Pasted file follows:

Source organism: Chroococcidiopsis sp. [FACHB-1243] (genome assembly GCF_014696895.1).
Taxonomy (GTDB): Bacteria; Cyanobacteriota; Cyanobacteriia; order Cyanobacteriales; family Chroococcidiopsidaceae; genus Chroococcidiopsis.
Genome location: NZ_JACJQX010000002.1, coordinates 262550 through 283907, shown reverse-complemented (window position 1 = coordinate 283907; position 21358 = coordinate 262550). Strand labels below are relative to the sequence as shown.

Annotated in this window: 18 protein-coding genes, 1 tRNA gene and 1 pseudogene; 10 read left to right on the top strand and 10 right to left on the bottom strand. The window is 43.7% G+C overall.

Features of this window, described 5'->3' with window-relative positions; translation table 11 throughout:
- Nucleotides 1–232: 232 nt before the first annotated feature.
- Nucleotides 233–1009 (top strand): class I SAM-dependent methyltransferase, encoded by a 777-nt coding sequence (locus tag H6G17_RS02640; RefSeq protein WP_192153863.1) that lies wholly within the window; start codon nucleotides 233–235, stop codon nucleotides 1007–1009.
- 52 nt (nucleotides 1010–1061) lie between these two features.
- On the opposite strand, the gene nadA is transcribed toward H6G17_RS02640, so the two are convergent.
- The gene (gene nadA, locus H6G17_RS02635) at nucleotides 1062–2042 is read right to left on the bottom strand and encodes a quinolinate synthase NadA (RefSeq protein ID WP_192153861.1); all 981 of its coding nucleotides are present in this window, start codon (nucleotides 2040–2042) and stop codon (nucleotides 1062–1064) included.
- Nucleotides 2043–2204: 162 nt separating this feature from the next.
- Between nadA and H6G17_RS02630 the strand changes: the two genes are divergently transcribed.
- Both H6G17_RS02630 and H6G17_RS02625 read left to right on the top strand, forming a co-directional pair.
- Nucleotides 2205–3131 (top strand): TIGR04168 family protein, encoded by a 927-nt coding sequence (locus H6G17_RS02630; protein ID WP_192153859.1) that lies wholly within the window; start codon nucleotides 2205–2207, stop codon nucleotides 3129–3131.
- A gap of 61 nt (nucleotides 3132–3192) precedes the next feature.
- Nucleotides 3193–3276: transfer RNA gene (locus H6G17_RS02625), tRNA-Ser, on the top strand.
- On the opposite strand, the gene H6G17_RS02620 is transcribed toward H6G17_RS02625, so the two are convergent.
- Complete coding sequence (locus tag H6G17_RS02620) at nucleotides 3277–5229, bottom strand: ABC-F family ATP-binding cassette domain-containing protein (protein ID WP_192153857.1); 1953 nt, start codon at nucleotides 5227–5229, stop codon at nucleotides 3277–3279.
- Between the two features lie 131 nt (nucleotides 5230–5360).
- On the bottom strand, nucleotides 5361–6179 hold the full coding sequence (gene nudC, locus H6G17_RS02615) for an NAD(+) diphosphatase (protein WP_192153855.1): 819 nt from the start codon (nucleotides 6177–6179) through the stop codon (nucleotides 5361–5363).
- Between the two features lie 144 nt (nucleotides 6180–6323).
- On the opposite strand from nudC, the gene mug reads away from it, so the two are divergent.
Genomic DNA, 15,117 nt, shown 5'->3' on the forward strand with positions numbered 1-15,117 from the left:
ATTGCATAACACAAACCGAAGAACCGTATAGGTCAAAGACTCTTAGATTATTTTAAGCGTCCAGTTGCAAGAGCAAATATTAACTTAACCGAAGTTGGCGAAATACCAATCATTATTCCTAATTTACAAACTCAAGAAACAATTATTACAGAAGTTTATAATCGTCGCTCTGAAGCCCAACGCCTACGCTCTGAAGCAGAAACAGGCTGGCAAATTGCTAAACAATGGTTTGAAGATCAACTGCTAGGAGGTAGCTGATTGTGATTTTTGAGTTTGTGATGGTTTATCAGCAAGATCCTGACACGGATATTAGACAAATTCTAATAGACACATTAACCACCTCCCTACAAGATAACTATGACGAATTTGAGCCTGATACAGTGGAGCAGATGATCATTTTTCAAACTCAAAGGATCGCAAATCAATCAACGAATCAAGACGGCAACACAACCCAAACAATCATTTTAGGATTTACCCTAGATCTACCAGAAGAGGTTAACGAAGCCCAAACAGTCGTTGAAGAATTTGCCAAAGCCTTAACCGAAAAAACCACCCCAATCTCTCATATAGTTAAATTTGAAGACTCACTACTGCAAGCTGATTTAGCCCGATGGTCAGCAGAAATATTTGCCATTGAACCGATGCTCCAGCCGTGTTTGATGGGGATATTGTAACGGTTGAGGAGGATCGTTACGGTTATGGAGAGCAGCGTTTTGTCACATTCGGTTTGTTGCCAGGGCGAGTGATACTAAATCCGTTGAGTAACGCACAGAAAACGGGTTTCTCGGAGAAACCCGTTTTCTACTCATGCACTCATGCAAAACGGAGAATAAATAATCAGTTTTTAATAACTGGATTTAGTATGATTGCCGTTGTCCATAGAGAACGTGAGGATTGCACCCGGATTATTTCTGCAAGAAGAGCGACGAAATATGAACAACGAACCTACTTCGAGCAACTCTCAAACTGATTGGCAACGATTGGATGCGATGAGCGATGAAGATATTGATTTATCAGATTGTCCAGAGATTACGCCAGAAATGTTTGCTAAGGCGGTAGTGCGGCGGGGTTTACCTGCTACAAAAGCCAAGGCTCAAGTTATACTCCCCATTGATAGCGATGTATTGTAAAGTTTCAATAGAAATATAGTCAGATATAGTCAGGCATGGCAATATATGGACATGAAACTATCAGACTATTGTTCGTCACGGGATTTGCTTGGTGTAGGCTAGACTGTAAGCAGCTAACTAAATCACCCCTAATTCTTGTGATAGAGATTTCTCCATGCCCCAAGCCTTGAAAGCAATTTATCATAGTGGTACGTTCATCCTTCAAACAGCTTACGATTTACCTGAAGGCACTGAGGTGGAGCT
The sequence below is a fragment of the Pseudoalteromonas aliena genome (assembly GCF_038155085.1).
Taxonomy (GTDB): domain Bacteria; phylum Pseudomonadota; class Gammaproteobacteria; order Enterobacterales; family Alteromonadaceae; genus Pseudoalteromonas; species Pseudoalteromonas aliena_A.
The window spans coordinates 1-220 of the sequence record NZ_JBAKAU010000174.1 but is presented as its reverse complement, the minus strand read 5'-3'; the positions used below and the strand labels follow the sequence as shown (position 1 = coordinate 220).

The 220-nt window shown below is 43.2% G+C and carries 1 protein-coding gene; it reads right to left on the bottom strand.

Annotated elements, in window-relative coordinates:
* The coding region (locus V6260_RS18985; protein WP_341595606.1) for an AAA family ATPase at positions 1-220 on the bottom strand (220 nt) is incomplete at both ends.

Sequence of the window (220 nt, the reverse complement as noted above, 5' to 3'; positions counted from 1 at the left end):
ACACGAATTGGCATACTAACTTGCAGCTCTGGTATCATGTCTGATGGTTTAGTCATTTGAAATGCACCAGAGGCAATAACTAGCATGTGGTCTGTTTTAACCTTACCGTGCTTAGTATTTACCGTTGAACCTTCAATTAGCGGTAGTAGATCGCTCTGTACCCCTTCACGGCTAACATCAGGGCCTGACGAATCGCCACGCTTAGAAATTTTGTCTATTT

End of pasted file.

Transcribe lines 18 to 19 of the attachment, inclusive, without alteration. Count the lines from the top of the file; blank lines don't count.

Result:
- Complete coding sequence (locus tag H6G17_RS02620) at nucleotides 3277–5229, bottom strand: ABC-F family ATP-binding cassette domain-containing protein (protein ID WP_192153857.1); 1953 nt, start codon at nucleotides 5227–5229, stop codon at nucleotides 3277–3279.
- Between the two features lie 131 nt (nucleotides 5230–5360).